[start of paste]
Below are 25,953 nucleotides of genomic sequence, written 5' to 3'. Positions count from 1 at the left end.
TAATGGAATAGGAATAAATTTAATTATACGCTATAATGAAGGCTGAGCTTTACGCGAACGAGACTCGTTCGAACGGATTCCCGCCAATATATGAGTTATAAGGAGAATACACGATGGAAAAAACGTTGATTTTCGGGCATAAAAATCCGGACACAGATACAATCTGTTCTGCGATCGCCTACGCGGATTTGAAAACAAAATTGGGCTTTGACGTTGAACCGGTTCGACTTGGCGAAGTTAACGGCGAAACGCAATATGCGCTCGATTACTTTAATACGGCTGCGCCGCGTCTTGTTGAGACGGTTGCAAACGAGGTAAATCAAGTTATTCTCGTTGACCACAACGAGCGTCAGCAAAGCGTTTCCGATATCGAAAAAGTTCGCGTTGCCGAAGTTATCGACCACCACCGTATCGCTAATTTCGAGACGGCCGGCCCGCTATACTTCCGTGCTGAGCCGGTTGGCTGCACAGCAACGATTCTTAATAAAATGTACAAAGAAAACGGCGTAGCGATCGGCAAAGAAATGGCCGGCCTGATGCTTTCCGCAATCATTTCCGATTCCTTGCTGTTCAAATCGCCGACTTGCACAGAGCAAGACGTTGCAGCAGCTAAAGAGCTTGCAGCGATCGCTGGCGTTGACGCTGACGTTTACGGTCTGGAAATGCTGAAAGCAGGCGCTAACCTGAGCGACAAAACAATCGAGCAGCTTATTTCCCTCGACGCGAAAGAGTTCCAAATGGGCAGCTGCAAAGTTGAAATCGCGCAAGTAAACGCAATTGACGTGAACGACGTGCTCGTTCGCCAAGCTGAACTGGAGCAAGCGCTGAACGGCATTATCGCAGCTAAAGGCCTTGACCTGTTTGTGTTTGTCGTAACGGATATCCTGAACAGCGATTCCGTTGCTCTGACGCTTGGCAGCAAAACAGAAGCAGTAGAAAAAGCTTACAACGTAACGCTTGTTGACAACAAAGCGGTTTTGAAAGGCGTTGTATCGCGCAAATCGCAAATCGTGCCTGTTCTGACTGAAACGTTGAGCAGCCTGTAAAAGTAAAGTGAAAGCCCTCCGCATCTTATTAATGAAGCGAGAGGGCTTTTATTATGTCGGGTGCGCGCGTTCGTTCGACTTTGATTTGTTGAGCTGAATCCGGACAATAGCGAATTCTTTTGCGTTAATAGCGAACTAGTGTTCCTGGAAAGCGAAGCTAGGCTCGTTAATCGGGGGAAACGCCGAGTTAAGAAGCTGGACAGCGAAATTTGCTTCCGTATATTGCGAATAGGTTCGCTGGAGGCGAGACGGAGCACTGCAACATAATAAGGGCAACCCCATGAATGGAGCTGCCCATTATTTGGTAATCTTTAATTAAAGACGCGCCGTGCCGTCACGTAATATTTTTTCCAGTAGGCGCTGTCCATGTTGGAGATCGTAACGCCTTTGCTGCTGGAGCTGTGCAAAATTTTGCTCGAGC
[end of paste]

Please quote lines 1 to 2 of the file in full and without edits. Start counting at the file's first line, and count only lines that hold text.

Below are 25,953 nucleotides of genomic sequence, written 5' to 3'. Positions count from 1 at the left end.
TAATGGAATAGGAATAAATTTAATTATACGCTATAATGAAGGCTGAGCTTTACGCGAACGAGACTCGTTCGAACGGATTCCCGCCAATATATGAGTTATAAGGAGAATACACGATGGAAAAAACGTTGATTTTCGGGCATAAAAATCCGGACACAGATACAATCTGTTCTGCGATCGCCTACGCGGATTTGAAAACAAAATTGGGCTTTGACGTTGAACCGGTTCGACTTGGCGAAGTTAACGGCGAAACGCAATATGCGCTCGATTACTTTAATACGGCTGCGCCGCGTCTTGTTGAGACGGTTGCAAACGAGGTAAATCAAGTTATTCTCGTTGACCACAACGAGCGTCAGCAAAGCGTTTCCGATATCGAAAAAGTTCGCGTTGCCGAAGTTATCGACCACCACCGTATCGCTAATTTCGAGACGGCCGGCCCGCTATACTTCCGTGCTGAGCCGGTTGGCTGCACAGCAACGATTCTTAATAAAATGTACAAAGAAAACGGCGTAGCGATCGGCAAAGAAATGGCCGGCCTGATGCTTTCCGCAATCATTTCCGATTCCTTGCTGTTCAAATCGCCGACTTGCACAGAGCAAGACGTTGCAGCAGCTAAAGAGCTTGCAGCGATCGCTGGCGTTGACGCTGACGTTTACGGTCTGGAAATGCTGAAAGCAGGCGCTAACCTGAGCGACAAAACAATCGAGCAGCTTATTTCCCTCGACGCGAAAGAGTTCCAAATGGGCAGCTGCAAAGTTGAAATCGCGCAAGTAAACGCAATTGACGTGAACGACGTGCTCGTTCGCCAAGCTGAACTGGAGCAAGCGCTGAACGGCATTATCGCAGCTAAAGGCCTTGACCTGTTTGTGTTTGTCGTAACGGATATCCTGAACAGCGATTCCGTTGCTCTGACGCTTGGCAGCAAAACAGAAGCAGTAGAAAAAGCTTACAACGTAACGCTTGTTGACAACAAAGCGGTTTTGAAAGGCGTTGTATCGCGCAAATCGCAAATCGTGCCTGTTCTGACTGAAACGTTGAGCAGCCTGTAAAAGTAAAGTGAAAGCCCTCCGCATCTTATTAATGAAGCGAGAGGGCTTTTATTATGTCGGGTGCGCGCGTTCGTTCGACTTTGATTTGTTGAGCTGAATCCGGACAATAGCGAATTCTTTTGCGTTAATAGCGAACTAGTGTTCCTGGAAAGCGAAGCTAGGCTCGTTAATCGGGGGAAACGCCGAGTTAAGAAGCTGGACAGCGAAATTTGCTTCCGTATATTGCGAATAGGTTCGCTGGAGGCGAGACGGAGCACTGCAACATAATAAGGGCAACCCCATGAATGGAGCTGCCCATTATTTGGTAATCTTTAATTAAAGACGCGCCGTGCCGTCACGTAATATTTTTTCCAGTAGGCGCTGTCCATGTTGGAGATCGTAACGCCTTTGCTGCTGGAGCTGTGCAAAATTTTGCTCGAGC